He says make their burgers look much bigger than they actually are.

In a proposed class-action lawsuit, he is seeking $50 million in damages for himself and other similarly duped customers.

The chains did not comment immediately on the suit.

Rival Burger King was hit with a similar lawsuit in Florida in March, by the same law firms representing New Yorker Justin Chimienti.

While Burger King has yet to respond in court, an amended complaint shows that more unhappy customers have signed onto the suit.

According to complaints quoted in the BBC, the companies’ adverts are “unfair and financially damaging consumers as they are receiving food that is much lower in value than what is being promised.”

The “actions are especially concerning now that inflation, food, and meat prices are very high and many consumers, especially lower income consumers, are struggling financially,” they add.

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U.S. stocks plunge – markets have biggest daily drop in 2 years

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U.S. markets have had their biggest daily drop in almost two years, as investors evaluate the impacts of higher prices on earnings and the possibility of monetary policy tightening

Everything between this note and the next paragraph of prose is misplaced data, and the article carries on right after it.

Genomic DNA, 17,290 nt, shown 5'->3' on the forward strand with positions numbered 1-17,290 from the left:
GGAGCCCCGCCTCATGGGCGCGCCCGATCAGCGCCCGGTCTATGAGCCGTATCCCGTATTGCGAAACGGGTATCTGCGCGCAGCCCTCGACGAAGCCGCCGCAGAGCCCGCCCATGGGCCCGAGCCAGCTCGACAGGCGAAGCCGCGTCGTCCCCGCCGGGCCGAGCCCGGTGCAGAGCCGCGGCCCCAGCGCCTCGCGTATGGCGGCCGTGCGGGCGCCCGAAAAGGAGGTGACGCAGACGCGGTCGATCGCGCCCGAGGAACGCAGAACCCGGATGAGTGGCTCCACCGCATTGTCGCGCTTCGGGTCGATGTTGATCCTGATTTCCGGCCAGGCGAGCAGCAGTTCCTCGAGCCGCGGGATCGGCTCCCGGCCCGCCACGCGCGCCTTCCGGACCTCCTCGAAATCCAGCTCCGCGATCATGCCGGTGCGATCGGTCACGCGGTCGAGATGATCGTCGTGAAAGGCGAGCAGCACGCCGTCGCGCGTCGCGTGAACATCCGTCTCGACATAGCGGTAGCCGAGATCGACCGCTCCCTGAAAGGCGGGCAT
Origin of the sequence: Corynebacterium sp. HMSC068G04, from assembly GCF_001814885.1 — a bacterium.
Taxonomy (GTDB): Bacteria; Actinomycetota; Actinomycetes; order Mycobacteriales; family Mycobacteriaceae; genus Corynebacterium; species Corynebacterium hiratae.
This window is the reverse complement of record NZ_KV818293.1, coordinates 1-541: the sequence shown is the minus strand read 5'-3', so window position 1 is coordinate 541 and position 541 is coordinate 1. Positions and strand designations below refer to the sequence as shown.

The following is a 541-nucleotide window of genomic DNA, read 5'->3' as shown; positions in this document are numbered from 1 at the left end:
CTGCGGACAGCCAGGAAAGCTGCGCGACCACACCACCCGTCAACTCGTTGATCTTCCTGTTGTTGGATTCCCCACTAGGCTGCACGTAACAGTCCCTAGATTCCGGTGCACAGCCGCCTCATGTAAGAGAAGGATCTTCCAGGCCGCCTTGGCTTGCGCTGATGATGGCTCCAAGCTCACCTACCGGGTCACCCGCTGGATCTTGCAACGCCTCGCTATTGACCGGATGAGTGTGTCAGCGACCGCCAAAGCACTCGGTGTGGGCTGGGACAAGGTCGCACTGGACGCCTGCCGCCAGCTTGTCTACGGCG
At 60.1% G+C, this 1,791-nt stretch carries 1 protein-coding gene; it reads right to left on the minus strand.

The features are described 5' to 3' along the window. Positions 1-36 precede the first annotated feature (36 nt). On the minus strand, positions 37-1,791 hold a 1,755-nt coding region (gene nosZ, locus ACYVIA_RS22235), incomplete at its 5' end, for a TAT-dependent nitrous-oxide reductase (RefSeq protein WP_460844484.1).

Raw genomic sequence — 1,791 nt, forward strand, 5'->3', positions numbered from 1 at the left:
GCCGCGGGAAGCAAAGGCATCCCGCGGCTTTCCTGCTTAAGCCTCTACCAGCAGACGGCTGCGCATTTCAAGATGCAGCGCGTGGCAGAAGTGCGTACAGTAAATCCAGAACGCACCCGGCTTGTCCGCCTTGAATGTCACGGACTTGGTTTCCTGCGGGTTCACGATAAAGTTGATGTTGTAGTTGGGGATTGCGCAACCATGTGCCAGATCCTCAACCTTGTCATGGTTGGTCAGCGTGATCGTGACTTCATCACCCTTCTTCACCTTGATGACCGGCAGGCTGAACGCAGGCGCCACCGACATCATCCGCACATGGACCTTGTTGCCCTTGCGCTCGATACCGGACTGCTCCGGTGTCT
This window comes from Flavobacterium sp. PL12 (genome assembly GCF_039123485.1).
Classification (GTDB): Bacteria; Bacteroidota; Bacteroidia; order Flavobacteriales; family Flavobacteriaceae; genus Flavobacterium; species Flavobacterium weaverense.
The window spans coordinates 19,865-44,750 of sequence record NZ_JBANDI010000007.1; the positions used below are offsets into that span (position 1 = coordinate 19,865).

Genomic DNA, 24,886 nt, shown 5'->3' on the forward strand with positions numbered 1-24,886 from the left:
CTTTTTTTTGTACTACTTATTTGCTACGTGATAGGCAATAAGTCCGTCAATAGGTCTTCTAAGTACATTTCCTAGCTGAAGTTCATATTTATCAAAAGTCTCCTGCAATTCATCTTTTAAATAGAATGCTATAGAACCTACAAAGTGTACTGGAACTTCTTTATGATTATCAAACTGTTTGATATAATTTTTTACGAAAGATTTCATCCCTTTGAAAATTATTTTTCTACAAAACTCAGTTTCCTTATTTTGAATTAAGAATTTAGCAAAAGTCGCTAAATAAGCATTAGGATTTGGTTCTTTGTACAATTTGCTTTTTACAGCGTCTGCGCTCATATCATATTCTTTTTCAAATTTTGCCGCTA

The S&P 500 dropped by 4 per cent, while the Nasdaq fell the most amongst other major benchmarks.

Meanwhile, retailer Target down was down more than 20 points in its worst performance since 1987, and Apple and Amazon.com both slid.

The U.S. dollar rose against all Group-of-10 counterparts, except the yen and Swiss franc.

The S&P is slowly emerging from its longest slump since 2011, but rebounds are fragile amid tightening policy, the war in Ukraine and lockdowns in China.

It comes as Federal Reserve Chair Jerome Powell warns U.S. central bank will raise interest rates until there is “clear and convincing” evidence inflation is in retreat.

Looking to other parts of the world, and Europe saw new-vehicle sales shrink for a 10th month in a row.

Over in the United Kingdom, inflation rose to its highest level since Margaret Thatcher’s reign 40 years ago.